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AFP Fact Check articles of the week

August 7, 2020

AFP’s fact-check service debunks misinformation spread online. Here are some of our recent fact-checks:

1. Beirut blast

Several posts on social media claimed that tweets from the Israeli prime minister’s official Twitter account indicated the country was responsible for a massive explosion that devastated large parts of central Beirut. But the tweets — which were sent before the blast — actually referred to Israel’s strikes in Syria the day before.

2. Coronavirus treatment

A video news report that claimed France officially sanctioned hydroxychloroquine as a treatment for the novel coronavirus was widely shared on Facebook alongside captions making a similar claim. The video, however, is old and predates France’s ban on hydroxychloroquine as a prescription drug for the disease. The report, which aired on a far-right US television channel, was also removed from YouTube after it violated the site’s policies.

3. Hong Kong press freedom

A graphic was shared hundreds of times in multiple posts on Facebook in Hong Kong which claimed that government-issued press credentials are required in China, the UK, the US and Singapore. The posts, which circulated during Hong Kong’s ongoing pro-democracy protests, suggested the territory should also make it mandatory for journalists to obtain government-issued press passes. The claim is misleading. Among the countries listed in the graphic, only China requires journalists to have government-issued press passes.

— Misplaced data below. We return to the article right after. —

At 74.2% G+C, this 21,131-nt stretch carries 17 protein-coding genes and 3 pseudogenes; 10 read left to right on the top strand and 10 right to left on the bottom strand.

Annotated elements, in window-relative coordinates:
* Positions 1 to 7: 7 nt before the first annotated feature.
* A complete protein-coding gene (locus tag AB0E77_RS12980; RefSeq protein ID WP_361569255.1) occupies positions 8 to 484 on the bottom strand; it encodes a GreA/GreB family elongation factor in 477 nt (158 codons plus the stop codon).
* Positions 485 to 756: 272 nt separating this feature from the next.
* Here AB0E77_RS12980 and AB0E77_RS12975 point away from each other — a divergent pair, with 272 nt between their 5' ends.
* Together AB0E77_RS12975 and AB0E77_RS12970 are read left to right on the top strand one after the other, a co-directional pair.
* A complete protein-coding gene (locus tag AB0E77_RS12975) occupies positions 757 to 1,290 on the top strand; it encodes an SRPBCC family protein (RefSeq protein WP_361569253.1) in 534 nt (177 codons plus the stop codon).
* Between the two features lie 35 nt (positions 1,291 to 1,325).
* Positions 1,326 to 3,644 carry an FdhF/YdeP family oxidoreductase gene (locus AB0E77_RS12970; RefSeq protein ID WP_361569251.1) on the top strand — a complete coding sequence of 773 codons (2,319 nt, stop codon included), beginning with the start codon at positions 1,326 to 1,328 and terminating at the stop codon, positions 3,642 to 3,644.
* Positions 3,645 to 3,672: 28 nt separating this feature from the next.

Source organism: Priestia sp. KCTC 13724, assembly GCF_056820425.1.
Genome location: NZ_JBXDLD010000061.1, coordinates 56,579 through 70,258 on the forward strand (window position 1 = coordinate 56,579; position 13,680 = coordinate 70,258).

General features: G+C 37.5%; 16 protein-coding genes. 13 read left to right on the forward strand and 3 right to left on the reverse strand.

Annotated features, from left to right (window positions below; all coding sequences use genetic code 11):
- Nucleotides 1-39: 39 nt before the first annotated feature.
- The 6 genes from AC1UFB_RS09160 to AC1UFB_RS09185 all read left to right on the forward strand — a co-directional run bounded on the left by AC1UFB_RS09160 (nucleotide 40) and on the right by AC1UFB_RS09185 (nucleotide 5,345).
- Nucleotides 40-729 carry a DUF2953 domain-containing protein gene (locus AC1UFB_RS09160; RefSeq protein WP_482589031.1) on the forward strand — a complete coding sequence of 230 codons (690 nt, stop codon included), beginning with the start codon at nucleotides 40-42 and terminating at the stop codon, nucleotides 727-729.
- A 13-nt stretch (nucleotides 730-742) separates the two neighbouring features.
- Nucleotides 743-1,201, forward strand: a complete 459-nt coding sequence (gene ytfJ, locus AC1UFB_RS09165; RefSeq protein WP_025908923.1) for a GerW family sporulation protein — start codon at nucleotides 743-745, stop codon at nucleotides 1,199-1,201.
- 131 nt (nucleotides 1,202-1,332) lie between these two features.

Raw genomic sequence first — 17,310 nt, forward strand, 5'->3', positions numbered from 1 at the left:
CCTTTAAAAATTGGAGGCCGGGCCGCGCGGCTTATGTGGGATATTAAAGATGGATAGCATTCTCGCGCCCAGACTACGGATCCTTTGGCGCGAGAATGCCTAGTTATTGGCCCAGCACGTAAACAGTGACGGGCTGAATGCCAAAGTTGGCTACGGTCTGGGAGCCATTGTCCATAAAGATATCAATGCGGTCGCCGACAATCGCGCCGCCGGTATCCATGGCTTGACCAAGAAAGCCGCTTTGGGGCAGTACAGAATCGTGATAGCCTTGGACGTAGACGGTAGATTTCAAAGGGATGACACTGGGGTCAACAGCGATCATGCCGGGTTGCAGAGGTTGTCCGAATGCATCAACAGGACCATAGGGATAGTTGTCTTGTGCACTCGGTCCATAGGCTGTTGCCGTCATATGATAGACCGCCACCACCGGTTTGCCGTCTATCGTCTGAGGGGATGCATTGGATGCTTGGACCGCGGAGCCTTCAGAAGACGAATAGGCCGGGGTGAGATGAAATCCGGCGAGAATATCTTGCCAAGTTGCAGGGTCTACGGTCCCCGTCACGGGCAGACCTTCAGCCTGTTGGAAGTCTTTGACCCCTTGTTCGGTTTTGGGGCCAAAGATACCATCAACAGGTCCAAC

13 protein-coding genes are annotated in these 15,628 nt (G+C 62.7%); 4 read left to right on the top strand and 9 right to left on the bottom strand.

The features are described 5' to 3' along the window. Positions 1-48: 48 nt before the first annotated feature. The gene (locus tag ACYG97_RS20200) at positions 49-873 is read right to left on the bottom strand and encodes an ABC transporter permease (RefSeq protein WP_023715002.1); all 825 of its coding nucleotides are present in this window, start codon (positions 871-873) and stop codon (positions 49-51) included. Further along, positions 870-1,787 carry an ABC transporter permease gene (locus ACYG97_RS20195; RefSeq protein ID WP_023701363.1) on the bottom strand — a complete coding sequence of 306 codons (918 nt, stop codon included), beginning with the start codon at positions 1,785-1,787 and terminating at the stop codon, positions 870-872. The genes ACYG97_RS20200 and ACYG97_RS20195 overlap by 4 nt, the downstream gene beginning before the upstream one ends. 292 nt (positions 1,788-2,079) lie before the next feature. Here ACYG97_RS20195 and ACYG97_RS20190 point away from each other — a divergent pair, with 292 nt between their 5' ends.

4. Swine flu claim

Multiple Facebook posts were shared tens of thousands of times which claimed the novel coronavirus, which causes the disease COVID-19, had infected far fewer people than the H1N1 virus, or swine flu. The posts suggested “media hysteria” had prompted an overblown response to COVID-19. In April 2020, however, the World Health Organization said that COVID-19 is “10 times more deadly than swine flu” and health experts say COVID-19 has a higher death rate than swine flu, which could in turn put more pressure on healthcare systems.

5. Swiss parade photo

A photo was shared thousands of times in multiple posts on Facebook and Twitter which claimed to show a protest against coronavirus restrictions in the German capital of Berlin in August 2020. The claim is false. The photo, which has circulated online since at least 2018, shows a street parade in Switzerland before the COVID-19 pandemic.






Dispatches from AFP concerning freedom of information, censorship and news coverage in regions where independent media is under threat.